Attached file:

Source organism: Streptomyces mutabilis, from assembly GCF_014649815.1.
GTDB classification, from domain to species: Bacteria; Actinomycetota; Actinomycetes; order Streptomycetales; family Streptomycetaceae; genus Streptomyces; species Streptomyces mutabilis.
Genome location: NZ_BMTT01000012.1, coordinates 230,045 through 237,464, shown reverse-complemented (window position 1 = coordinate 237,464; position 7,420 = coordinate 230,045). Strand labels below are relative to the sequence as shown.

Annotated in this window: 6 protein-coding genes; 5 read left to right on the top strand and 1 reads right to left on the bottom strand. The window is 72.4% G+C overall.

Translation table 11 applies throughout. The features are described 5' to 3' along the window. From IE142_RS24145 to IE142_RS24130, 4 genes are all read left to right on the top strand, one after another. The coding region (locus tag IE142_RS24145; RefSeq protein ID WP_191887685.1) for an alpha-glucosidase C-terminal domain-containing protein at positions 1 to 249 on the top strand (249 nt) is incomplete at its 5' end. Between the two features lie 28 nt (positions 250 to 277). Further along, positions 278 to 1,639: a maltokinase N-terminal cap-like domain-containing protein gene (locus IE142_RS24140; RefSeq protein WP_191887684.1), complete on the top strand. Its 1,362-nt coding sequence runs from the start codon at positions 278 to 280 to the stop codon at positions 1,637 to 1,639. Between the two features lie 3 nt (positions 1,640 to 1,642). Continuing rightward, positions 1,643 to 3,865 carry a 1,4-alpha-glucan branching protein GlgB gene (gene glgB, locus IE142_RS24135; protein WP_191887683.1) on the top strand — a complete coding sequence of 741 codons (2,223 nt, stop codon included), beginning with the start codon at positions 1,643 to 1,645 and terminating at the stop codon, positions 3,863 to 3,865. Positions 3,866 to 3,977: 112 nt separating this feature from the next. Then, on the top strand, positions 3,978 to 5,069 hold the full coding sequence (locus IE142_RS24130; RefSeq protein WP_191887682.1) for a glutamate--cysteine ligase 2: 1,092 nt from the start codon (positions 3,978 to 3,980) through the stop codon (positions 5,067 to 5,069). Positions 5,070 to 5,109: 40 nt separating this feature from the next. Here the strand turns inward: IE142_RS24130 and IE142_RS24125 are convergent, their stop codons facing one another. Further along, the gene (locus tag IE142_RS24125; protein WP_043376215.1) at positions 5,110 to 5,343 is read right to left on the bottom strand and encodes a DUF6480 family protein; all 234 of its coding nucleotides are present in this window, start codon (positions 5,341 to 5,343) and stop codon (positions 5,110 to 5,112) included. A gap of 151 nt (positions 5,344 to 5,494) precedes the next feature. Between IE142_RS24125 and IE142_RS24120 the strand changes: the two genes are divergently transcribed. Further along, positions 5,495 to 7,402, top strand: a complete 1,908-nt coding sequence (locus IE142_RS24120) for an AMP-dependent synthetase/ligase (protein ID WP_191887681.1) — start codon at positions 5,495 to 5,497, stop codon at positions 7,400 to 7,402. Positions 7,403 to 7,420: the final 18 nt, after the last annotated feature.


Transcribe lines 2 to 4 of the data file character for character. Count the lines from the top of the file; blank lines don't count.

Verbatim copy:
GTDB classification, from domain to species: Bacteria; Actinomycetota; Actinomycetes; order Streptomycetales; family Streptomycetaceae; genus Streptomyces; species Streptomyces mutabilis.
Genome location: NZ_BMTT01000012.1, coordinates 230,045 through 237,464, shown reverse-complemented (window position 1 = coordinate 237,464; position 7,420 = coordinate 230,045). Strand labels below are relative to the sequence as shown.

Annotated in this window: 6 protein-coding genes; 5 read left to right on the top strand and 1 reads right to left on the bottom strand. The window is 72.4% G+C overall.